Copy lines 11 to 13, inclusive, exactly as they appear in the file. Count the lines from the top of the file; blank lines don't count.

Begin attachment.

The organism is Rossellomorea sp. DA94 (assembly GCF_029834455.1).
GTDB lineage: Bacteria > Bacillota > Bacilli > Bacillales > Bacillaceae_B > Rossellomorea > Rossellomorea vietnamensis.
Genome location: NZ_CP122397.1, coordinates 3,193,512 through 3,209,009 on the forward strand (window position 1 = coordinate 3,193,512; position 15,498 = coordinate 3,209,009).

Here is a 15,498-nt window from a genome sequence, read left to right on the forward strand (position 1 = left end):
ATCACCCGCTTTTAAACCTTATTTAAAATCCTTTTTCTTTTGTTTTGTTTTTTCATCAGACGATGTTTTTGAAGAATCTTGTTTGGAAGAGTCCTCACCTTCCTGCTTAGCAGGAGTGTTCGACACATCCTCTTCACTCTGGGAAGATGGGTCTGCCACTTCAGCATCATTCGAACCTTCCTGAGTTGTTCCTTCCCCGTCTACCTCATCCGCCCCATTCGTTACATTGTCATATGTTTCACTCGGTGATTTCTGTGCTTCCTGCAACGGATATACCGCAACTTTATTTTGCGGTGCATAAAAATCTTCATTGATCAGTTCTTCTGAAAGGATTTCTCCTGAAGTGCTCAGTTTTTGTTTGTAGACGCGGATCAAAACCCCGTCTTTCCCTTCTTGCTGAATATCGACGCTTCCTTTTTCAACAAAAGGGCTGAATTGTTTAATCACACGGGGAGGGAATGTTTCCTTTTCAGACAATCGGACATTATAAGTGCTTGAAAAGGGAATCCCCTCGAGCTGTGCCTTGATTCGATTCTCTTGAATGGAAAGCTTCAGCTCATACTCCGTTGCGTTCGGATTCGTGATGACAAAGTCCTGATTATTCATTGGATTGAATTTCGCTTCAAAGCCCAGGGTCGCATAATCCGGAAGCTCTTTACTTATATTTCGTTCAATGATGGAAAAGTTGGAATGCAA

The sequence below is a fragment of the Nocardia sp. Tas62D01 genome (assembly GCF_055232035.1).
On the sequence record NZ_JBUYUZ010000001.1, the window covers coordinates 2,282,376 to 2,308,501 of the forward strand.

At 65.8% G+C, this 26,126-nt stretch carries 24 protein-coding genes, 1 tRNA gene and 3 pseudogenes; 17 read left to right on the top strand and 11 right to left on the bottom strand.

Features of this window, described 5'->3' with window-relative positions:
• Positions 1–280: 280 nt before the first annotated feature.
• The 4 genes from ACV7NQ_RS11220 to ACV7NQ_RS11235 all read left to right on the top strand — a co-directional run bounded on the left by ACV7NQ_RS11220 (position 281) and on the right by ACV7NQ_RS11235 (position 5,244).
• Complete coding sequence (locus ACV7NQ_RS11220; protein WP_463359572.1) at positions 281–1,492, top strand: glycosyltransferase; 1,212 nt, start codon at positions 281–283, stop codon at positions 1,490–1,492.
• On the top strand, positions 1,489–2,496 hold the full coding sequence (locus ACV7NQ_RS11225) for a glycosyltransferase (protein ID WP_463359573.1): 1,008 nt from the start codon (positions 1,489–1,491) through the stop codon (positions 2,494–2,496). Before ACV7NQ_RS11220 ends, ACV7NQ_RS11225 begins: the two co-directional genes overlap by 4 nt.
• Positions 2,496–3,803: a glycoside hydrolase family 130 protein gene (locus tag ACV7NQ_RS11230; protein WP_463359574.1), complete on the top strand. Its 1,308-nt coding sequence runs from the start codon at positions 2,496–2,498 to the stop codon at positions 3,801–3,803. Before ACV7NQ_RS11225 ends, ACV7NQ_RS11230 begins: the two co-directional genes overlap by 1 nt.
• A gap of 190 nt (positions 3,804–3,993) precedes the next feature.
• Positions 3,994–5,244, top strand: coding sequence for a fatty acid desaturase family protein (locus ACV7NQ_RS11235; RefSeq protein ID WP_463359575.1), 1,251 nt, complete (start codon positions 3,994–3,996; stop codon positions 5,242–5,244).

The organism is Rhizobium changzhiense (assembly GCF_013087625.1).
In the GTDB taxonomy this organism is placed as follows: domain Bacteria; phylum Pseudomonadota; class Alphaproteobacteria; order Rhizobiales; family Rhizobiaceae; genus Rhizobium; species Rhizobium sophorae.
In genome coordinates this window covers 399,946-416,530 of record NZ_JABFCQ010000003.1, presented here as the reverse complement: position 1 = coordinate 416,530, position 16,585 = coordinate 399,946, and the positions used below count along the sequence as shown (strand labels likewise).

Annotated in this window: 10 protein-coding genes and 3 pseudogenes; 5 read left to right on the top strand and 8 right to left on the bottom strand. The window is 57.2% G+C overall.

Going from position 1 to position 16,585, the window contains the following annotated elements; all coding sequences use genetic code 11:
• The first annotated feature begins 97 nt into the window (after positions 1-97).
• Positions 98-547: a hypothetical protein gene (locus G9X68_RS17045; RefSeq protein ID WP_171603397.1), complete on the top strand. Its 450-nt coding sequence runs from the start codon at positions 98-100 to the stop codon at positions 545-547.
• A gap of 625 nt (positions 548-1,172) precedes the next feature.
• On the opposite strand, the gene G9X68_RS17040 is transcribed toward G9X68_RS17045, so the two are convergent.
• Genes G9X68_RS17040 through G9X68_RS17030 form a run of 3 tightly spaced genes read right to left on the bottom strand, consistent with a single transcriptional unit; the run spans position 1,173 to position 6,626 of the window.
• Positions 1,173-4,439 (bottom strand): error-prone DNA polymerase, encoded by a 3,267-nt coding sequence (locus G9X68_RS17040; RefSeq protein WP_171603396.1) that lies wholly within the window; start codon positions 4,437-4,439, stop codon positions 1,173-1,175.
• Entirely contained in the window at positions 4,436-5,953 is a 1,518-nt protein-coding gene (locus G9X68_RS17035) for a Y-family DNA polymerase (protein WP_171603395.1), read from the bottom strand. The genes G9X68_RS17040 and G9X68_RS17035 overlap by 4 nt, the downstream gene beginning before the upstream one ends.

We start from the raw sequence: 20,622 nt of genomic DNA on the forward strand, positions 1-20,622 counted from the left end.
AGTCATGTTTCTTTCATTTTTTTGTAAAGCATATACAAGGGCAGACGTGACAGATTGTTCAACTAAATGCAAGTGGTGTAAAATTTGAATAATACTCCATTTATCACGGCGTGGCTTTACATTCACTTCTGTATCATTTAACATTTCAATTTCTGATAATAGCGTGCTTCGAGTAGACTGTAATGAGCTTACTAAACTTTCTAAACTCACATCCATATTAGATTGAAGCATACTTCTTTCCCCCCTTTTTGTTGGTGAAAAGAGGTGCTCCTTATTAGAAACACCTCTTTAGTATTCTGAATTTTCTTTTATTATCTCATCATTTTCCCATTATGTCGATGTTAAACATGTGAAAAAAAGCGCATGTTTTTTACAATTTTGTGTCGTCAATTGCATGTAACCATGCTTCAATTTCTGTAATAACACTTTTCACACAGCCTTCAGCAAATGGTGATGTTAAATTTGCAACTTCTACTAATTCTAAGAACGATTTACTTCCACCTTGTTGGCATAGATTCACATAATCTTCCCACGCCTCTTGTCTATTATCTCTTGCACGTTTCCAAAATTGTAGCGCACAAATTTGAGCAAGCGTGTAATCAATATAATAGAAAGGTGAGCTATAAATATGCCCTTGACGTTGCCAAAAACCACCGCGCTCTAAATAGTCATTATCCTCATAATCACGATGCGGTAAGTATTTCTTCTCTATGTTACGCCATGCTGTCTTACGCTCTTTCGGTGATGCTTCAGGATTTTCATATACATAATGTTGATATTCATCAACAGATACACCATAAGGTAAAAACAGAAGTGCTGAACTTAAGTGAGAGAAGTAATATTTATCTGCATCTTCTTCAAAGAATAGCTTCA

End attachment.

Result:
• The 4 genes from ACV7NQ_RS11220 to ACV7NQ_RS11235 all read left to right on the top strand — a co-directional run bounded on the left by ACV7NQ_RS11220 (position 281) and on the right by ACV7NQ_RS11235 (position 5,244).
• Complete coding sequence (locus ACV7NQ_RS11220; protein WP_463359572.1) at positions 281–1,492, top strand: glycosyltransferase; 1,212 nt, start codon at positions 281–283, stop codon at positions 1,490–1,492.
• On the top strand, positions 1,489–2,496 hold the full coding sequence (locus ACV7NQ_RS11225) for a glycosyltransferase (protein ID WP_463359573.1): 1,008 nt from the start codon (positions 1,489–1,491) through the stop codon (positions 2,494–2,496). Before ACV7NQ_RS11220 ends, ACV7NQ_RS11225 begins: the two co-directional genes overlap by 4 nt.